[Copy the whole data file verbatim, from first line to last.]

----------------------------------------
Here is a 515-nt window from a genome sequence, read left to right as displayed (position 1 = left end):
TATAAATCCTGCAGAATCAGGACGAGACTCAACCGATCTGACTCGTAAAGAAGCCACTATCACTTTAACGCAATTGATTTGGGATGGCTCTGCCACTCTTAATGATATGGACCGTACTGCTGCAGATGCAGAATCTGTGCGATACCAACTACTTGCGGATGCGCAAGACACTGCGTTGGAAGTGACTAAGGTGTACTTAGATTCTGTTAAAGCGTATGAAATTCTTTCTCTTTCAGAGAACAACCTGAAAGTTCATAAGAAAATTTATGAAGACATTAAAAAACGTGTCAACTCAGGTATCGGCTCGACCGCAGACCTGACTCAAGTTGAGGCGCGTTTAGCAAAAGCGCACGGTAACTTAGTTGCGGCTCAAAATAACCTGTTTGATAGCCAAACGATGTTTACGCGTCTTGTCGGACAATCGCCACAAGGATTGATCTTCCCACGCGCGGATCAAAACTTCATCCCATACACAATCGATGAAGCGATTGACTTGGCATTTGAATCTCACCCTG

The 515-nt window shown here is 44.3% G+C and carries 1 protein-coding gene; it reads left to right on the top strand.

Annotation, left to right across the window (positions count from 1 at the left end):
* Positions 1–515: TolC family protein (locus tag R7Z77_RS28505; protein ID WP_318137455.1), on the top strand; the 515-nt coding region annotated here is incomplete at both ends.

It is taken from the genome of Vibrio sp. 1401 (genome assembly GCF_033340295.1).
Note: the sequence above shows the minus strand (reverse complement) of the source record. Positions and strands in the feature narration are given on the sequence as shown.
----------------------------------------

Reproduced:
Here is a 515-nt window from a genome sequence, read left to right as displayed (position 1 = left end):
TATAAATCCTGCAGAATCAGGACGAGACTCAACCGATCTGACTCGTAAAGAAGCCACTATCACTTTAACGCAATTGATTTGGGATGGCTCTGCCACTCTTAATGATATGGACCGTACTGCTGCAGATGCAGAATCTGTGCGATACCAACTACTTGCGGATGCGCAAGACACTGCGTTGGAAGTGACTAAGGTGTACTTAGATTCTGTTAAAGCGTATGAAATTCTTTCTCTTTCAGAGAACAACCTGAAAGTTCATAAGAAAATTTATGAAGACATTAAAAAACGTGTCAACTCAGGTATCGGCTCGACCGCAGACCTGACTCAAGTTGAGGCGCGTTTAGCAAAAGCGCACGGTAACTTAGTTGCGGCTCAAAATAACCTGTTTGATAGCCAAACGATGTTTACGCGTCTTGTCGGACAATCGCCACAAGGATTGATCTTCCCACGCGCGGATCAAAACTTCATCCCATACACAATCGATGAAGCGATTGACTTGGCATTTGAATCTCACCCTG

The 515-nt window shown here is 44.3% G+C and carries 1 protein-coding gene; it reads left to right on the top strand.

Annotation, left to right across the window (positions count from 1 at the left end):
* Positions 1–515: TolC family protein (locus tag R7Z77_RS28505; protein ID WP_318137455.1), on the top strand; the 515-nt coding region annotated here is incomplete at both ends.

It is taken from the genome of Vibrio sp. 1401 (genome assembly GCF_033340295.1).
Note: the sequence above shows the minus strand (reverse complement) of the source record. Positions and strands in the feature narration are given on the sequence as shown.